A proud heritage

  • Published
  • By Col. Russell Wilson
  • 721st Mission Support Group commander
Just recently you may have read about some paintings we have at the "Mountain" that trace the evolution of Air and Space power. These nine wonderful paintings were actually "lost" and, although much appreciated by a few, they were unknown to most. Over the past year, an effort was launched to contact the Air Force Art program and find the artist. I'm happy to report success, which again I'm hoping many of you had the opportunity to read about. With your indulgence, I wanted to take a few more minutes to touch upon why I think that effort was important and why those of us involved felt as if we had accomplished an important task.

In the Airman's Creed there's a short line that says, "I am faithful to a proud heritage," but I wonder if most folks really give it much thought. I truly believe that line has a different meaning for each of us. Some, I'm sure, really do feel a sense of connection to a proud heritage, but I suspect many don't give it much thought; they're just words in a passing fad.

Personally, it comes easy to me as I am privileged to follow in the footsteps of my father, retired Master Sgt. Robert Wilson; my oldest brother, retired Lt. Col. David Wilson; my next oldest brother, retired Master Sgt. Charles Wilson; and even my brother-in-law, retired Master Sgt. Ronnie Duhamel.

The fact is, I have always lived on or very near military bases my entire life. My earliest memories involve the mischief kids get into at places such as Little Rock and Anderson Air Force Bases. We did things way back then that would really upset me today if I caught my kids doing likewise. But the deeper impressions were of seeing the men and women in uniform working day in and day out in service of country. It was an environment where traffic stopped and folks stood proudly whenever the flag was raised or retired for the day, and where I saw many of the aircraft that now sit in museums roar down the runways.

I was still pretty young when my father, a veteran of World War II, Korea and Vietnam, retired. And while retirement may have been a career transition for my father, it proved to be yet another phase of heritage lessons for me. My dad, being a bit ornery, always told me he retired in Arkansas because we had no relatives in that state. He was a member of the Veterans of Foreign Wars, but more influential in my case was his membership and involvement with the Arkansas Retiree Military Association. This group of retirees, from all the services, ingrained an appreciation for our military's proud heritage through their personnel accounts and "war stories" told at nearly every encounter, be it around a campfire, out fishing or any one of the other multitude of social events they organized. They truly enjoyed one another's company and stories. I think the common experiences or shared heritage set their bonds of friendship.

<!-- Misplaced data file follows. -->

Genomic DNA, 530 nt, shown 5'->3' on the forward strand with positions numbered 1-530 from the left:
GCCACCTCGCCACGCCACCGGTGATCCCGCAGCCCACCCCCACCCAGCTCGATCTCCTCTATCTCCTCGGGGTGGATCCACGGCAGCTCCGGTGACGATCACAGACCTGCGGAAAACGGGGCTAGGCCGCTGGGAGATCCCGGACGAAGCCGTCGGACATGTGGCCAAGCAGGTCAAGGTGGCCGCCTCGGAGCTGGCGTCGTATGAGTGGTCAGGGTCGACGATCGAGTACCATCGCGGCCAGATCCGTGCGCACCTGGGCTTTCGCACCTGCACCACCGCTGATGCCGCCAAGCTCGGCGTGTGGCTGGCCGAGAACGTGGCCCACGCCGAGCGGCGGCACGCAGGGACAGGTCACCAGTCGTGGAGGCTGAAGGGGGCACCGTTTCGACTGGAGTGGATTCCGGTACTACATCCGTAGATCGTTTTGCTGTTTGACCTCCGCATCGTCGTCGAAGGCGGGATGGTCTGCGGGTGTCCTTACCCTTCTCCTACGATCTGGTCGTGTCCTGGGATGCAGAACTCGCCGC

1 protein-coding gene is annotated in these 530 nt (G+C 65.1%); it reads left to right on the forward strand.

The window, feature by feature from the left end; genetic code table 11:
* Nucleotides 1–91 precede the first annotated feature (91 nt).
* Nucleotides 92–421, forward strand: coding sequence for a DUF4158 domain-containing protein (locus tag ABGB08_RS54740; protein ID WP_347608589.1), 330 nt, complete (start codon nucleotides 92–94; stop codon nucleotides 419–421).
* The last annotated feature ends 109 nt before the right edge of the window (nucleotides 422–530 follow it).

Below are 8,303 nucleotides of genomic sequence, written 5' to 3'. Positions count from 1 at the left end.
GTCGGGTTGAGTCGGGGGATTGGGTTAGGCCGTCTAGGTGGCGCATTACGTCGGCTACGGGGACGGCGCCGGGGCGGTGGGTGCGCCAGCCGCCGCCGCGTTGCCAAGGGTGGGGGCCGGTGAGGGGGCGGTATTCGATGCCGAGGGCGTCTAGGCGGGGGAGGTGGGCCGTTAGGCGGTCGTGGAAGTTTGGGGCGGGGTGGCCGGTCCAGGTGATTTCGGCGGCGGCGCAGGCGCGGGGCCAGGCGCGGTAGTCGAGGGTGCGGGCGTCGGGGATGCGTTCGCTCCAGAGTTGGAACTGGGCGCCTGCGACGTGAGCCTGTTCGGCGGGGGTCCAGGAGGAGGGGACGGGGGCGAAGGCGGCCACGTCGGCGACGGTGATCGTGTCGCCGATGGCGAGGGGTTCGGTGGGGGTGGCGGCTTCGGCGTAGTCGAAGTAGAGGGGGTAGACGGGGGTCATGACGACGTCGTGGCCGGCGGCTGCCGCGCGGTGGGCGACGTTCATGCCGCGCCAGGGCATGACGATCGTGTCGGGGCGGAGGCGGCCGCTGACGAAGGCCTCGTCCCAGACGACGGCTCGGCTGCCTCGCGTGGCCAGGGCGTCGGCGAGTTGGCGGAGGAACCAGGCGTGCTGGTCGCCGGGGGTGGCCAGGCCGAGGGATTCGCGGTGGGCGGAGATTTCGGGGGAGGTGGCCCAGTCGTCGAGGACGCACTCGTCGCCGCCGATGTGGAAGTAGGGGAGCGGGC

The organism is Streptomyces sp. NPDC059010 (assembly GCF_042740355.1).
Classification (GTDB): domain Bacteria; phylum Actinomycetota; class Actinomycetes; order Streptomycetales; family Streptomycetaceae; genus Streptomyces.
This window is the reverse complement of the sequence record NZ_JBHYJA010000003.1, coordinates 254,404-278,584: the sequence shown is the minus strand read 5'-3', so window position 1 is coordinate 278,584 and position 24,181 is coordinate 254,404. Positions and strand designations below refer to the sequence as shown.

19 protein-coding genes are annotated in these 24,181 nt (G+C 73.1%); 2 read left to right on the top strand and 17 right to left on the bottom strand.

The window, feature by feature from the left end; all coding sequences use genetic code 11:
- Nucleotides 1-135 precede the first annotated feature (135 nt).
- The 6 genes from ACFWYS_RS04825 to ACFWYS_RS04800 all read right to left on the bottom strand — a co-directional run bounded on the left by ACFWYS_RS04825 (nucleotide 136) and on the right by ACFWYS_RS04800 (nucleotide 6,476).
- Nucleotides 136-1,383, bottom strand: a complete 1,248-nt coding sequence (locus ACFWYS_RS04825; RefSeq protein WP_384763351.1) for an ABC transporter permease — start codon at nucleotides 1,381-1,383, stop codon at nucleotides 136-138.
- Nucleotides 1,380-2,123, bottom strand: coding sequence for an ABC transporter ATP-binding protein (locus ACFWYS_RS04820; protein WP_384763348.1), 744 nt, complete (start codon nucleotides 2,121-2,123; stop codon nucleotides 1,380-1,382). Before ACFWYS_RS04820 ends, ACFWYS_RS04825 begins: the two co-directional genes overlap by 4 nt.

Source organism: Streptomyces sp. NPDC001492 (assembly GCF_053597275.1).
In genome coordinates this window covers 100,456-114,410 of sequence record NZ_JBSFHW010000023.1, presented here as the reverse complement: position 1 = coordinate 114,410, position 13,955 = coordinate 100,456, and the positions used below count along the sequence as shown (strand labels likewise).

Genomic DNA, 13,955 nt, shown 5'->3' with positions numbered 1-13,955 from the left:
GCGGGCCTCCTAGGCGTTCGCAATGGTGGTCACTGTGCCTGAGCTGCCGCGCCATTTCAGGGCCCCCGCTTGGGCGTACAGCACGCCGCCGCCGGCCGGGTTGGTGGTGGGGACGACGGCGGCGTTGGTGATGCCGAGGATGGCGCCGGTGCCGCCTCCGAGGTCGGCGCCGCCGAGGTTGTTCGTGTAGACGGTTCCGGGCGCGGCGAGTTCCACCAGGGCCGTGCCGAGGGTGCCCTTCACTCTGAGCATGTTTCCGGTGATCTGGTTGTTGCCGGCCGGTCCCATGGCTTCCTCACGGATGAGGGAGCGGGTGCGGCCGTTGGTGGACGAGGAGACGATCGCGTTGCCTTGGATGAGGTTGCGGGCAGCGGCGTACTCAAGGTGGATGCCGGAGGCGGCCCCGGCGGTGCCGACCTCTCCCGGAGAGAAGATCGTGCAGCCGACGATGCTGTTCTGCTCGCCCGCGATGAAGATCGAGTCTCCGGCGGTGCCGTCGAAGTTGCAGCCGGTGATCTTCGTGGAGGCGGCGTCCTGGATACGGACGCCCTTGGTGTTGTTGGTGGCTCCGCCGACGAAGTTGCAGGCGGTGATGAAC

Years later I gained a more formal appreciation of our Air Force heritage while attending the Air Force Academy. This time the stories weren't mixed up with how big the one was that got away, but rather they were more factual and detailed. I learned about the individuals and events that shaped my Air Force making it the most powerful Air Force on the planet.

Additionally, our Airman Leadership School and Noncommissioned Officer Academy graduations oftentimes involve very meaningful heritage lessons spanning the existence of our service. I am impressed and proud of the time and effort the students put into sharing those lessons with the rest of us. Likewise, our chief of staff has a recommended reading list that includes works important to strengthen our understanding of that proud heritage.

If you have any appreciation of our Air Force heritage, those paintings by Terrance Patterson will capture your attention and imagination. I certainly hope and strive to pass along an appreciation of that proud heritage to my children, but I'm afraid my father-in-law, retired Marine Col. John Studt, may have brainwashed my boys towards the Corps. And, although I'm a bit chagrined they learned the Marine Corps hymn before learning the Air Force Song, I'd be proud if they choose either path.

For their benefit, I recount the story of when I worked in the Pentagon. I was in a joint unit commanded by a Navy captain. At our weekly staff meetings, one of my peers, a Marine officer, would often tell us of a historic Marine Corps date or event, until at one particular meeting he asked me what historic Air Force event I wanted to share. I just smiled and reported the U.S. Air Force makes history every day.

Next time you hear, read, or recite the Airman's Creed, think about, learn about and share that proud heritage.